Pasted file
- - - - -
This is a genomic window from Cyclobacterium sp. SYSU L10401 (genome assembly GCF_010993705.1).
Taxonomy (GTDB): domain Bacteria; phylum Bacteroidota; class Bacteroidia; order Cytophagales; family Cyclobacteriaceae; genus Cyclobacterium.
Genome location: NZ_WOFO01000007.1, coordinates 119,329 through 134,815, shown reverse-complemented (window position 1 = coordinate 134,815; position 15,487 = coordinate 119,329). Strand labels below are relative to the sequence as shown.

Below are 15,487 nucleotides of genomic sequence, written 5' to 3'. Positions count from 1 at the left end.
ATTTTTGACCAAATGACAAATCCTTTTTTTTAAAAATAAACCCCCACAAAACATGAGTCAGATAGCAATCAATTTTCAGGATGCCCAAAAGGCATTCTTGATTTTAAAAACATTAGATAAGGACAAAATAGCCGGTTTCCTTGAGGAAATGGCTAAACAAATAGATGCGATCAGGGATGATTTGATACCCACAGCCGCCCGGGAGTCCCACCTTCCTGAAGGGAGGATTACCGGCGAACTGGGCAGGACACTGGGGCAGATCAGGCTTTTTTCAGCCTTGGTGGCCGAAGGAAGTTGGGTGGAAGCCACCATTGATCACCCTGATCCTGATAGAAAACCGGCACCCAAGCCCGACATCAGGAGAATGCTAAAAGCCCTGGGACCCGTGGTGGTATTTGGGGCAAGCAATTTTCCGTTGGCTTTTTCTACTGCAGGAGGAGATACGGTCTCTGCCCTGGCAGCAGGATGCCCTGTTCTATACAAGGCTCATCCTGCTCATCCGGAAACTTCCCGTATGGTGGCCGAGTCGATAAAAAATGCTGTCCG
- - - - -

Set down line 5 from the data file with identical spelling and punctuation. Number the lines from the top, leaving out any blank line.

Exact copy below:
ATTTTTGACCAAATGACAAATCCTTTTTTTTAAAAATAAACCCCCACAAAACATGAGTCAGATAGCAATCAATTTTCAGGATGCCCAAAAGGCATTCTTGATTTTAAAAACATTAGATAAGGACAAAATAGCCGGTTTCCTTGAGGAAATGGCTAAACAAATAGATGCGATCAGGGATGATTTGATACCCACAGCCGCCCGGGAGTCCCACCTTCCTGAAGGGAGGATTACCGGCGAACTGGGCAGGACACTGGGGCAGATCAGGCTTTTTTCAGCCTTGGTGGCCGAAGGAAGTTGGGTGGAAGCCACCATTGATCACCCTGATCCTGATAGAAAACCGGCACCCAAGCCCGACATCAGGAGAATGCTAAAAGCCCTGGGACCCGTGGTGGTATTTGGGGCAAGCAATTTTCCGTTGGCTTTTTCTACTGCAGGAGGAGATACGGTCTCTGCCCTGGCAGCAGGATGCCCTGTTCTATACAAGGCTCATCCTGCTCATCCGGAAACTTCCCGTATGGTGGCCGAGTCGATAAAAAATGCTGTCCG